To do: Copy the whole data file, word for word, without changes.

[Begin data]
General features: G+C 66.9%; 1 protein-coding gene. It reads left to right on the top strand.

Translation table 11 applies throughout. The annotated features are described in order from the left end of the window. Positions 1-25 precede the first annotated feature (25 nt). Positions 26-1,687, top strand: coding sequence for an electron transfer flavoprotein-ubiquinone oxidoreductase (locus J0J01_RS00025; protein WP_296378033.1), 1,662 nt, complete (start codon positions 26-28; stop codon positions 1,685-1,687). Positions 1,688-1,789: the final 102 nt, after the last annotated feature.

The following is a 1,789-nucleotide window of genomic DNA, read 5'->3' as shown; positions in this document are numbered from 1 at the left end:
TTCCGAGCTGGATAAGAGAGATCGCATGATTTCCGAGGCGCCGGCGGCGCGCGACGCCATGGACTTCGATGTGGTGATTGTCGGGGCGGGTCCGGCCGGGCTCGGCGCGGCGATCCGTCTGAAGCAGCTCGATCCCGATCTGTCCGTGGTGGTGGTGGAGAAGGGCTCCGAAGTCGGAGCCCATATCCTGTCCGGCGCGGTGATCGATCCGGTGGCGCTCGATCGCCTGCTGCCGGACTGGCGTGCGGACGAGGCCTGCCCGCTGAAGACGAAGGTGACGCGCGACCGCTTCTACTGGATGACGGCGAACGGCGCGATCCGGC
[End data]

General features: G+C 66.9%; 1 protein-coding gene. It reads left to right on the top strand.

Translation table 11 applies throughout. The annotated features are described in order from the left end of the window. Positions 1-25 precede the first annotated feature (25 nt). Positions 26-1,687, top strand: coding sequence for an electron transfer flavoprotein-ubiquinone oxidoreductase (locus J0J01_RS00025; protein WP_296378033.1), 1,662 nt, complete (start codon positions 26-28; stop codon positions 1,685-1,687). Positions 1,688-1,789: the final 102 nt, after the last annotated feature.

The following is a 1,789-nucleotide window of genomic DNA, read 5'->3' as shown; positions in this document are numbered from 1 at the left end:
TTCCGAGCTGGATAAGAGAGATCGCATGATTTCCGAGGCGCCGGCGGCGCGCGACGCCATGGACTTCGATGTGGTGATTGTCGGGGCGGGTCCGGCCGGGCTCGGCGCGGCGATCCGTCTGAAGCAGCTCGATCCCGATCTGTCCGTGGTGGTGGTGGAGAAGGGCTCCGAAGTCGGAGCCCATATCCTGTCCGGCGCGGTGATCGATCCGGTGGCGCTCGATCGCCTGCTGCCGGACTGGCGTGCGGACGAGGCCTGCCCGCTGAAGACGAAGGTGACGCGCGACCGCTTCTACTGGATGACGGCGAACGGCGCGATCCGGC